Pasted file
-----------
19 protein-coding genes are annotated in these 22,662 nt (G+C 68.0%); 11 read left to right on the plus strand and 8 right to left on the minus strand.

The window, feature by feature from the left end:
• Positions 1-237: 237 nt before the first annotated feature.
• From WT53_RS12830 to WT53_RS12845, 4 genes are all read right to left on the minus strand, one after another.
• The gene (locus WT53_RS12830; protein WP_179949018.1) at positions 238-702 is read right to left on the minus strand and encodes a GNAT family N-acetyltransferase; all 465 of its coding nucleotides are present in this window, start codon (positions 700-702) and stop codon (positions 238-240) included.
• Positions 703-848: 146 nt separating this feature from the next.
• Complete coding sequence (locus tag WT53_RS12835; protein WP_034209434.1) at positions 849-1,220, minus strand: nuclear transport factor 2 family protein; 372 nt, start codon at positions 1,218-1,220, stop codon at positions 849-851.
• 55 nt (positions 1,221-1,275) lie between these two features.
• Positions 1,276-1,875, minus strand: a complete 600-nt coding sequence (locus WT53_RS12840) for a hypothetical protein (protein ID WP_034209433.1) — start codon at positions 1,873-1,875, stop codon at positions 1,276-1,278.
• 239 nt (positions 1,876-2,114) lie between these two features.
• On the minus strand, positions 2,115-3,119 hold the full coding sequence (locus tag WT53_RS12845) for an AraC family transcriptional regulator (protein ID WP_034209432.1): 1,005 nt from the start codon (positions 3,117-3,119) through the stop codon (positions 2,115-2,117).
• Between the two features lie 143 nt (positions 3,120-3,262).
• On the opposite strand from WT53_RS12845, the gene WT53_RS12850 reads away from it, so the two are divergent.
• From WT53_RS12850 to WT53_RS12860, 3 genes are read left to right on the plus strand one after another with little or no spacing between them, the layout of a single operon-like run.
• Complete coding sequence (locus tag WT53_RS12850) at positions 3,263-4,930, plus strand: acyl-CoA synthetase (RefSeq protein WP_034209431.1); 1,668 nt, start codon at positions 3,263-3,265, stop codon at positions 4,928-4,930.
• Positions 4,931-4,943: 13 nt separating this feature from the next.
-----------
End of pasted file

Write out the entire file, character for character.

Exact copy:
19 protein-coding genes are annotated in these 22,662 nt (G+C 68.0%); 11 read left to right on the plus strand and 8 right to left on the minus strand.

The window, feature by feature from the left end:
• Positions 1-237: 237 nt before the first annotated feature.
• From WT53_RS12830 to WT53_RS12845, 4 genes are all read right to left on the minus strand, one after another.
• The gene (locus WT53_RS12830; protein WP_179949018.1) at positions 238-702 is read right to left on the minus strand and encodes a GNAT family N-acetyltransferase; all 465 of its coding nucleotides are present in this window, start codon (positions 700-702) and stop codon (positions 238-240) included.
• Positions 703-848: 146 nt separating this feature from the next.
• Complete coding sequence (locus tag WT53_RS12835; protein WP_034209434.1) at positions 849-1,220, minus strand: nuclear transport factor 2 family protein; 372 nt, start codon at positions 1,218-1,220, stop codon at positions 849-851.
• 55 nt (positions 1,221-1,275) lie between these two features.
• Positions 1,276-1,875, minus strand: a complete 600-nt coding sequence (locus WT53_RS12840) for a hypothetical protein (protein ID WP_034209433.1) — start codon at positions 1,873-1,875, stop codon at positions 1,276-1,278.
• 239 nt (positions 1,876-2,114) lie between these two features.
• On the minus strand, positions 2,115-3,119 hold the full coding sequence (locus tag WT53_RS12845) for an AraC family transcriptional regulator (protein ID WP_034209432.1): 1,005 nt from the start codon (positions 3,117-3,119) through the stop codon (positions 2,115-2,117).
• Between the two features lie 143 nt (positions 3,120-3,262).
• On the opposite strand from WT53_RS12845, the gene WT53_RS12850 reads away from it, so the two are divergent.
• From WT53_RS12850 to WT53_RS12860, 3 genes are read left to right on the plus strand one after another with little or no spacing between them, the layout of a single operon-like run.
• Complete coding sequence (locus tag WT53_RS12850) at positions 3,263-4,930, plus strand: acyl-CoA synthetase (RefSeq protein WP_034209431.1); 1,668 nt, start codon at positions 3,263-3,265, stop codon at positions 4,928-4,930.
• Positions 4,931-4,943: 13 nt separating this feature from the next.